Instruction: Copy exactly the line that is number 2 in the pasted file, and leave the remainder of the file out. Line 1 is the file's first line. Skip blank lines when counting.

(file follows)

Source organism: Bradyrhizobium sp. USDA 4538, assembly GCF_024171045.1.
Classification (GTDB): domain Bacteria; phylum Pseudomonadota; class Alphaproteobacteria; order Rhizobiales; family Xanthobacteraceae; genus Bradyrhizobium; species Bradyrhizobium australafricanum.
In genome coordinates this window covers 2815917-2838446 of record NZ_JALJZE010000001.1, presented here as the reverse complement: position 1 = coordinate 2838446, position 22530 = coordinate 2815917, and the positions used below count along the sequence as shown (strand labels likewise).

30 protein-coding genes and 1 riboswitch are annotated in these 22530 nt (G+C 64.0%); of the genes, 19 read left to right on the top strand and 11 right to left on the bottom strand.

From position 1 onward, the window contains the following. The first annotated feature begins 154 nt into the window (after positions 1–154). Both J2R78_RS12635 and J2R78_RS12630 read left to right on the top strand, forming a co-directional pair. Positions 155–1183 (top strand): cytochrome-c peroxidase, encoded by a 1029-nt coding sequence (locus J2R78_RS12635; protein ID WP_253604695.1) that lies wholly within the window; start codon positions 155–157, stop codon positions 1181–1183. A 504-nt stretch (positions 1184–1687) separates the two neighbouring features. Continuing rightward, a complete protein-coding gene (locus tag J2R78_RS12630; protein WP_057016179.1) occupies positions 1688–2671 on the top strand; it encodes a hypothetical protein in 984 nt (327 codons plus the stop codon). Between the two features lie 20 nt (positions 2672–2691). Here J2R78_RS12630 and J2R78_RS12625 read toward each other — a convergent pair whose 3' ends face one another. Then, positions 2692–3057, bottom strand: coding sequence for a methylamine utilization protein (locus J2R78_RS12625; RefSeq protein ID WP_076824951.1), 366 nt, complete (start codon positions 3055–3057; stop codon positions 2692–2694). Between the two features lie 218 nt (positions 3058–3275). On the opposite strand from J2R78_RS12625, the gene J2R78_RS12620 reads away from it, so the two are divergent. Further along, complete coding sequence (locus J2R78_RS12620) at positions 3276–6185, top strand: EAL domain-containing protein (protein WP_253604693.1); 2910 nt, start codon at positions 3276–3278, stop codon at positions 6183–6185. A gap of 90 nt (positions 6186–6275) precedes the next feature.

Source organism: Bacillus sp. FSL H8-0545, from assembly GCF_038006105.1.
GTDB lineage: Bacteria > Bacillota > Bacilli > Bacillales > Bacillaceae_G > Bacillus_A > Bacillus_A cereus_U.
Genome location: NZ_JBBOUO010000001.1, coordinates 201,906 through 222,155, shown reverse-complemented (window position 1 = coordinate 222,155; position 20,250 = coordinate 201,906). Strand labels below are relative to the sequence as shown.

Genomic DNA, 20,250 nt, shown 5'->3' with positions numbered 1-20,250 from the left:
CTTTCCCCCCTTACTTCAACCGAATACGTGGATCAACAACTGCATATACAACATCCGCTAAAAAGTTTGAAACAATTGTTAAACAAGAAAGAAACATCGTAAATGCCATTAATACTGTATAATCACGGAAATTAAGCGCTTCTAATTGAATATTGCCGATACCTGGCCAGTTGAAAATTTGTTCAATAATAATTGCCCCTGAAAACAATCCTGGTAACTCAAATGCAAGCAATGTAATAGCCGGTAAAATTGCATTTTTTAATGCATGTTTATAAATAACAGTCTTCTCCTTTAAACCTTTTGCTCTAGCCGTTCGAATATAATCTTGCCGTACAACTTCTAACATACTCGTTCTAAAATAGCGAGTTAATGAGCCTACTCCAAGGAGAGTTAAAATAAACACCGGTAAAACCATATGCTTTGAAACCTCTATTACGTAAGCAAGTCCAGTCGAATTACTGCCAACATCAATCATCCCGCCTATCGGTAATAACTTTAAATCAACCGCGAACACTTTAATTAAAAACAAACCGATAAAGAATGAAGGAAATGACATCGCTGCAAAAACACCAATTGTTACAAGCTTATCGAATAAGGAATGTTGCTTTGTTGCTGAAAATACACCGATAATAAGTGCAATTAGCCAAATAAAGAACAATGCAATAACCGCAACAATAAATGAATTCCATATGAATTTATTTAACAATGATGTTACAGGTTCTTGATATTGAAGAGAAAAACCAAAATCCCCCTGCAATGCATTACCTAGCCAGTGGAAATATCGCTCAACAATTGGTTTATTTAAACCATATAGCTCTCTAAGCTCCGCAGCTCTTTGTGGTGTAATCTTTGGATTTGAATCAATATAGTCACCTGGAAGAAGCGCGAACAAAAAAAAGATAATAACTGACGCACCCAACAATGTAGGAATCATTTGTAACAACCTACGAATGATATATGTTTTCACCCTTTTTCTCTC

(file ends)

Classification (GTDB): domain Bacteria; phylum Pseudomonadota; class Alphaproteobacteria; order Rhizobiales; family Xanthobacteraceae; genus Bradyrhizobium; species Bradyrhizobium australafricanum.